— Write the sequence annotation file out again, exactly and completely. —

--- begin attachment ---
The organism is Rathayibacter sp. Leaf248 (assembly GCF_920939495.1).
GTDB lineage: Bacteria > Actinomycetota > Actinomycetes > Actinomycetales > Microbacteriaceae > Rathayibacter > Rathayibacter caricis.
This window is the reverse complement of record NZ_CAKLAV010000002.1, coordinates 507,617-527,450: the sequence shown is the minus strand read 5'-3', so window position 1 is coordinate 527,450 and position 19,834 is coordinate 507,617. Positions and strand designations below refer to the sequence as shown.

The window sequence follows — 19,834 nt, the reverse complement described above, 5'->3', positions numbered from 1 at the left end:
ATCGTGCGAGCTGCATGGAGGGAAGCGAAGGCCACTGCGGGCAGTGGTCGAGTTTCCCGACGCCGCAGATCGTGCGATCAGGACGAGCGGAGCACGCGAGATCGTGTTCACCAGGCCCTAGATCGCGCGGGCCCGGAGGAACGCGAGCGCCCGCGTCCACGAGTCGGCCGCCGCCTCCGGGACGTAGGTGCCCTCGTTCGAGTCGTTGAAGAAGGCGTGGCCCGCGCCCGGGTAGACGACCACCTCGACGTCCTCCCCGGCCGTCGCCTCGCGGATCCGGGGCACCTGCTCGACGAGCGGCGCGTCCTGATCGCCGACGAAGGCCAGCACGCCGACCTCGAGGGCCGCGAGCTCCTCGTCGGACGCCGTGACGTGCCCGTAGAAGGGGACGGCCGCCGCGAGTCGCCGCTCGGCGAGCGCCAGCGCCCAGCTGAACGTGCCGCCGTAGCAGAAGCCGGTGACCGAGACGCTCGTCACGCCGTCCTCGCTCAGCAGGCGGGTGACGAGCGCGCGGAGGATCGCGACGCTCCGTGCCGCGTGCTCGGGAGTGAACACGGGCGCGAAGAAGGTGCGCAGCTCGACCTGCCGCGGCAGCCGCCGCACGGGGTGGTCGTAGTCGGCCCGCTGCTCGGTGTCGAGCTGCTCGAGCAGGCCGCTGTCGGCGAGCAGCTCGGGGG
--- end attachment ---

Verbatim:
The organism is Rathayibacter sp. Leaf248 (assembly GCF_920939495.1).
GTDB lineage: Bacteria > Actinomycetota > Actinomycetes > Actinomycetales > Microbacteriaceae > Rathayibacter > Rathayibacter caricis.
This window is the reverse complement of record NZ_CAKLAV010000002.1, coordinates 507,617-527,450: the sequence shown is the minus strand read 5'-3', so window position 1 is coordinate 527,450 and position 19,834 is coordinate 507,617. Positions and strand designations below refer to the sequence as shown.

The window sequence follows — 19,834 nt, the reverse complement described above, 5'->3', positions numbered from 1 at the left end:
ATCGTGCGAGCTGCATGGAGGGAAGCGAAGGCCACTGCGGGCAGTGGTCGAGTTTCCCGACGCCGCAGATCGTGCGATCAGGACGAGCGGAGCACGCGAGATCGTGTTCACCAGGCCCTAGATCGCGCGGGCCCGGAGGAACGCGAGCGCCCGCGTCCACGAGTCGGCCGCCGCCTCCGGGACGTAGGTGCCCTCGTTCGAGTCGTTGAAGAAGGCGTGGCCCGCGCCCGGGTAGACGACCACCTCGACGTCCTCCCCGGCCGTCGCCTCGCGGATCCGGGGCACCTGCTCGACGAGCGGCGCGTCCTGATCGCCGACGAAGGCCAGCACGCCGACCTCGAGGGCCGCGAGCTCCTCGTCGGACGCCGTGACGTGCCCGTAGAAGGGGACGGCCGCCGCGAGTCGCCGCTCGGCGAGCGCCAGCGCCCAGCTGAACGTGCCGCCGTAGCAGAAGCCGGTGACCGAGACGCTCGTCACGCCGTCCTCGCTCAGCAGGCGGGTGACGAGCGCGCGGAGGATCGCGACGCTCCGTGCCGCGTGCTCGGGAGTGAACACGGGCGCGAAGAAGGTGCGCAGCTCGACCTGCCGCGGCAGCCGCCGCACGGGGTGGTCGTAGTCGGCCCGCTGCTCGGTGTCGAGCTGCTCGAGCAGGCCGCTGTCGGCGAGCAGCTCGGGGG